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As states discover increasing numbers of new novel coronavirus cases, public health officials are scrambling to respond -- while also facing questions from a Senate panel on Tuesday about why the U.S. has been so slow to roll out effective tests for the virus. COVID-19 is responsible for nine deaths so far, all of them in Washington state. William Brangham reports.
The coronavirus outbreak has claimed more American lives and more American wealth. The death toll reached nine today, with more than 100 diagnosed cases nationwide.
And as economic damage spread, Federal Reserve Chair Jerome Powell announced that the Central Bank is cutting a key interest rate by half-a-point.
The virus and measures being taken to contain it will surely weigh on economic activity both here and abroad for quite some time.
Of course, the ultimate solutions to this challenge will come from others, particularly health professionals. We can and will do our part, however, to keep the U.S. economy strong as we meet this challenge.
The Fed's emergency move failed to reassure Wall Street. Instead, the market mired itself in doubts about whether the rate cut will help, and stocks gave up much of Monday's record rally.
The Dow Jones industrial average lost nearly 786 points to close at 25917. The Nasdaq fell 268 points, and the S&P 500 dropped 86.
All of this came amid mounting questions about whether federal agencies are ready and nimble enough to confront the outbreak.
William Brangham has that part of the story.
Concern is mounting across the U.S. today, as the novel coronavirus, known as COVID-19, emerges in a growing number of states.
Top U.S. health officials took center stage before a Senate panel in Washington today to face a barrage of criticism and to defend their response.
Democratic Senator Patty Murray represents Washington state, where the first American deaths were reported.
Sen. Patty Murray, D-Wash.:
The administration has had months to prepare for this, and it is unacceptable that people in my state and nationwide can't even get an answer as to whether or not they are infected.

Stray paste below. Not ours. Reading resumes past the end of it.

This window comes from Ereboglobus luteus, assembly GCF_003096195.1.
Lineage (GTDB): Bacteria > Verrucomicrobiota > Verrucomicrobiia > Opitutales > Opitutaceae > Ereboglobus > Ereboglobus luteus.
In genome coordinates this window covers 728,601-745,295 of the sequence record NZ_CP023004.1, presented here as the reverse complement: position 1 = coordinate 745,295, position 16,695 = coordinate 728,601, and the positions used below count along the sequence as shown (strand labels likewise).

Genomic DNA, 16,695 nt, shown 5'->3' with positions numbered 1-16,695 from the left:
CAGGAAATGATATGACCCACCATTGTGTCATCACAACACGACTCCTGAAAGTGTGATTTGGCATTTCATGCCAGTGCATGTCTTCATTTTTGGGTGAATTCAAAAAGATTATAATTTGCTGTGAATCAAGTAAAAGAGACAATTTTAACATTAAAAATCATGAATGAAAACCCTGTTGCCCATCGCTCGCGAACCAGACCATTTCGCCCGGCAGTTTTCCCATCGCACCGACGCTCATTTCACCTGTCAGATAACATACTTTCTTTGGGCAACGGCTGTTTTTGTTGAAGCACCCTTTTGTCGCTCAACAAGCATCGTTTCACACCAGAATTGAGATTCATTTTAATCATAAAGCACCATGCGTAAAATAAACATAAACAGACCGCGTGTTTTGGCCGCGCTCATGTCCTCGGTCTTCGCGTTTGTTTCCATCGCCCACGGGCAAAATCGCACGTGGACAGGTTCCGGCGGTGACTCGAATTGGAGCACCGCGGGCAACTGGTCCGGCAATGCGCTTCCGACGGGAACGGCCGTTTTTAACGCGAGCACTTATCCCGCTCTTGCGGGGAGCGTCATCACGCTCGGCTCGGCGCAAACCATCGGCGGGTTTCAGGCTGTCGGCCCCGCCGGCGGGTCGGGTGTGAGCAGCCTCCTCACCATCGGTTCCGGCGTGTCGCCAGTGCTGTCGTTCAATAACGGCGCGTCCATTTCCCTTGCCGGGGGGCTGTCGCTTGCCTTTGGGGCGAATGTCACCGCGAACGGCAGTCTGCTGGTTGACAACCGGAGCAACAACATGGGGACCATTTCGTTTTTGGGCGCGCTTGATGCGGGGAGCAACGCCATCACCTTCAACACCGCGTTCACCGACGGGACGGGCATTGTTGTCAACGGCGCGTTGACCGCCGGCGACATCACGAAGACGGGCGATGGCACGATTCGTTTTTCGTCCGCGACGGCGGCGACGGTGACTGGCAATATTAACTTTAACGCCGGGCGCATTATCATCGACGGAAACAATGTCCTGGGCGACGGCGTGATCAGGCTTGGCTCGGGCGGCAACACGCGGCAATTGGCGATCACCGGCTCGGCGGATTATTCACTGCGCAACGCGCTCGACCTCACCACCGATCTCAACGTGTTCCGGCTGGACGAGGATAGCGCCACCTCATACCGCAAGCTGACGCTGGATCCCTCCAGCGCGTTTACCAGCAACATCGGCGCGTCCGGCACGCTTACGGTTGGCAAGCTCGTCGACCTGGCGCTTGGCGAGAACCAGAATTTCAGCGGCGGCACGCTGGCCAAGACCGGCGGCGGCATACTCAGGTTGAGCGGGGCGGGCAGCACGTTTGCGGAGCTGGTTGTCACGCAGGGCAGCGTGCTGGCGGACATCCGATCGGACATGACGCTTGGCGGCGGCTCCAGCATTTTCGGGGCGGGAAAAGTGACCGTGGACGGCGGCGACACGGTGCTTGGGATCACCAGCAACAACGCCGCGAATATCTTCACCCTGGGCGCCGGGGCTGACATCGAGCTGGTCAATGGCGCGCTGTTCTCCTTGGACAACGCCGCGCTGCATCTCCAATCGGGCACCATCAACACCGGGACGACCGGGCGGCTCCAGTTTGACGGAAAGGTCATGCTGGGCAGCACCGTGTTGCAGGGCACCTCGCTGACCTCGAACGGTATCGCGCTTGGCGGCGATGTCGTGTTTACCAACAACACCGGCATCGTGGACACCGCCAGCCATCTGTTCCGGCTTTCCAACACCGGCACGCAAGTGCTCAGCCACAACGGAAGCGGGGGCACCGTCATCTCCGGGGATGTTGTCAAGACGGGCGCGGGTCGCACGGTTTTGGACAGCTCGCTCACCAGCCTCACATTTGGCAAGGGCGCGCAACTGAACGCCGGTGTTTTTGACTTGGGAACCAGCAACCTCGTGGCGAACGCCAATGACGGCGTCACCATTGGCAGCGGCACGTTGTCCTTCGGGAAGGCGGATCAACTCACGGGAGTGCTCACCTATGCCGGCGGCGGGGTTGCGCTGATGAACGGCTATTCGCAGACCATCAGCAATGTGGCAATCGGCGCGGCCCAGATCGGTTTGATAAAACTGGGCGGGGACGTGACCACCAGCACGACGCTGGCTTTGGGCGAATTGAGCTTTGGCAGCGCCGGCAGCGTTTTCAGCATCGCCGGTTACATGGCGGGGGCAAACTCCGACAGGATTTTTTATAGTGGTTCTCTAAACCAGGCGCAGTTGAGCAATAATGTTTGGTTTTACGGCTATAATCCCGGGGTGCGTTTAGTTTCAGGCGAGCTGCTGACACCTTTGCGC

The head of the Food and Drug Administration, Dr. Stephen Hahn, said more testing kits will be made available later this week.
Our expectation in talking to the company that's scaling this up is that we should have the capacity by the end of the week to have kits available to the laboratories to perform about a million tests.
But other officials later walked back that number, saying the number of tests might be much lower.
Republican Senator Mitt Romney voiced concern about the lack of protective equipment for health workers.
Sen. Mitt Romney, R-Utah:
What percentage of what we would need for our medical professionals is in the strategic national stockpile?
Dr. Robert Kadlec:
Right now, if it were to be a severe event, we would need 3.5 billion N95 respirators. We have about 35 million.
Sen. Mitt Romney:
So, about 10 percent.
It strikes me that we should have substantially more than 10 percent, what would be needed for a substantial pandemic that. We should have that in stock. I can't believe that we, Congress — I'm not blaming the administration. This is Congress and appropriating. And it's prior administrations as well.
Congress is working to pass an emergency spending measure of potentially up to $8.5 billion to help bolster the U.S. response.
Overseas, the virus continues to spread through more communities. Italy, the epicenter of Europe's outbreak, now has the highest number of virus-related deaths outside China, 79. Iran's death toll also rose today to at least 77 people.
Meanwhile, in South Korea, drive-through testing centers were set up across Seoul to minimize as much human contact as possible. The country reported its largest daily increase in official cases, more than 850 new infections.
Elsewhere in the capital, troops fanned out to spray streets and alleys with disinfectant.
President Trump today said he'd consider cutting off travel from other nations with large outbreaks.
President Donald Trump:
We're watching Italy very closely, South Korea very closely, even Japan very closely. And we will make the right determination at the right time. We have cut it off, as you know, with numerous other countries.
In China, where the virus originated, the number of new cases today fell to 125 people. China's ambassador to the U.N. celebrated that news in New York.
China's fight against the coronavirus is indeed making huge progress.
Thousands of patients in China have recovered and have been released from the hospital.
For the "PBS NewsHour," I'm William Brangham.
And we will take a look at the toll of coronavirus in Iran later in the program.
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William Brangham is a correspondent and producer for PBS NewsHour in Washington, D.C. He joined the flagship PBS program in 2015, after spending two years with PBS NewsHour Weekend in New York City.
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